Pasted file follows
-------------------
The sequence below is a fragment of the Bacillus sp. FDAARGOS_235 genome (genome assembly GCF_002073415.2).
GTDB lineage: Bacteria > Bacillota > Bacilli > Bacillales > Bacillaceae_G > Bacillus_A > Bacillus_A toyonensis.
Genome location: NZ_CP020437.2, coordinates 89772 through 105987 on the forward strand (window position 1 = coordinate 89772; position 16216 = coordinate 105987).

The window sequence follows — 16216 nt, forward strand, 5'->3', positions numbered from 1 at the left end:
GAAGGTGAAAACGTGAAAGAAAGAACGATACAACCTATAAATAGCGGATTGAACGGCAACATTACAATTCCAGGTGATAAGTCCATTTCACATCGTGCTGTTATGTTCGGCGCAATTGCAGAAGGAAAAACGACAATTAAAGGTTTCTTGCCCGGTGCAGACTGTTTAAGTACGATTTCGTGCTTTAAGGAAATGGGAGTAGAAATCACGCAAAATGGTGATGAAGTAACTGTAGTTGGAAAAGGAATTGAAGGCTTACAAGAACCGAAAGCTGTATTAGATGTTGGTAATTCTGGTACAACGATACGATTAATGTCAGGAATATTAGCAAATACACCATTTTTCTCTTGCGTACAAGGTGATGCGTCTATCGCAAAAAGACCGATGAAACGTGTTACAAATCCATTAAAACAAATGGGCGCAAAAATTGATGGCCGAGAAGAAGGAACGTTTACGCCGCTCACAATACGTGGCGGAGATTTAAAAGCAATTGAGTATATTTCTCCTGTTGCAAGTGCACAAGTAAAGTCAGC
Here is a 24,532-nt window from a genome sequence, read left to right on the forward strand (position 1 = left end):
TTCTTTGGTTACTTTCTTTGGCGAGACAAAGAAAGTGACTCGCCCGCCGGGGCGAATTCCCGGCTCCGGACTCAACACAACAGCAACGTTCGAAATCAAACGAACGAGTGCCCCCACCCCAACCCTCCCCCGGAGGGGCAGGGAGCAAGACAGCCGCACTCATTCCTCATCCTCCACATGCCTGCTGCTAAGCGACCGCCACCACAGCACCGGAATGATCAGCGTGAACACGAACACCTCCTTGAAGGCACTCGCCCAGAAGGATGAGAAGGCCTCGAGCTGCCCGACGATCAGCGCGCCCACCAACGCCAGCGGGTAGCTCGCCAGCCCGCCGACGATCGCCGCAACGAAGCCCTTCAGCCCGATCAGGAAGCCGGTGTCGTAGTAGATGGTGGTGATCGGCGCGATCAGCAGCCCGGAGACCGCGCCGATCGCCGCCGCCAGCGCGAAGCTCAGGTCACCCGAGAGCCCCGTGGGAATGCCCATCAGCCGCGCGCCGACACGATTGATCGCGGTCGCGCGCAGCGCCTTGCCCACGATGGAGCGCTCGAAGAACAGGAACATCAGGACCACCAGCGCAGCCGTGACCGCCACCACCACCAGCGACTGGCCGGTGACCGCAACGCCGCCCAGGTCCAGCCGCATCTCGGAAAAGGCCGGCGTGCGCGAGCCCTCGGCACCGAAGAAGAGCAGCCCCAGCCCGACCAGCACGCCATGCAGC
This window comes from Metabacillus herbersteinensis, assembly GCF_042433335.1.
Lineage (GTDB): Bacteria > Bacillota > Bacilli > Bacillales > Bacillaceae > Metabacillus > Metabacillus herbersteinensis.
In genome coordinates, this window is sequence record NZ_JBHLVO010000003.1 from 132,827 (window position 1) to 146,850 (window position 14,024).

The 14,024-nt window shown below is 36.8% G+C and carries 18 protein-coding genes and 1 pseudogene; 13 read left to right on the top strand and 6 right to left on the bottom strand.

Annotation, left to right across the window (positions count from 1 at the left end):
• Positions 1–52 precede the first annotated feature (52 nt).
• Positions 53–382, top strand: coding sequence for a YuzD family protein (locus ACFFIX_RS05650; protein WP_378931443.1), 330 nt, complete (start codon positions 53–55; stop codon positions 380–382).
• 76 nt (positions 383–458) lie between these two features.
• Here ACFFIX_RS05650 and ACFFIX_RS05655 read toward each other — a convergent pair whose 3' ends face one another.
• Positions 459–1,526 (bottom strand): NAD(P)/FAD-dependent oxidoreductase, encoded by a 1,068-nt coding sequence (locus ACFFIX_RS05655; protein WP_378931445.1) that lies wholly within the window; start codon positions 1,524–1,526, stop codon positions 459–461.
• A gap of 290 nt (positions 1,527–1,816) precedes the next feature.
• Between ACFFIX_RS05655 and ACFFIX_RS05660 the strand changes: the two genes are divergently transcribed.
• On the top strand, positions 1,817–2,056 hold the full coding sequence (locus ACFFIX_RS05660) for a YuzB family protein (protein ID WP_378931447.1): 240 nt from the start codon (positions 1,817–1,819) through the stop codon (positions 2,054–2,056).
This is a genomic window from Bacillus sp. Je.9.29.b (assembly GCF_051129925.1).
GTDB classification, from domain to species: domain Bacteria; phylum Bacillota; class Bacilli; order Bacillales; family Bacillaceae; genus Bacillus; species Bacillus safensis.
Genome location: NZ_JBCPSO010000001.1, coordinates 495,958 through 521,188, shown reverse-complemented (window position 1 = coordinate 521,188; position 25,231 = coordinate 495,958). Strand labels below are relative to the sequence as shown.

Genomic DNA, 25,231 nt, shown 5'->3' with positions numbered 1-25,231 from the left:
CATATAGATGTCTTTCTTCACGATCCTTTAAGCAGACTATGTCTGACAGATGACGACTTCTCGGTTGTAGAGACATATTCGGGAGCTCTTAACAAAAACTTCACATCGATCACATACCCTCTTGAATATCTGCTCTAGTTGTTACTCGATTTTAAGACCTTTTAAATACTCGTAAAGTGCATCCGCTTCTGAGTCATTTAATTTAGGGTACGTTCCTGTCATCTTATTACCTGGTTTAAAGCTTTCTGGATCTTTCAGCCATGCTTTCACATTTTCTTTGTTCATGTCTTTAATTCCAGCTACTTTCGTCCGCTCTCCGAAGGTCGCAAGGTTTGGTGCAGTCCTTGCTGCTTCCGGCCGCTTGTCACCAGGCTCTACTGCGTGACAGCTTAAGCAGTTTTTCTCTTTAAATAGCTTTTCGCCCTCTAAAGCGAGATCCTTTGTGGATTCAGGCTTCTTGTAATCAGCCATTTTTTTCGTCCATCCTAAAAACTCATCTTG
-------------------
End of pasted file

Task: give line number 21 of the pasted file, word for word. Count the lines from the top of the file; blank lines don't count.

This is a genomic window from Bacillus sp. Je.9.29.b (assembly GCF_051129925.1).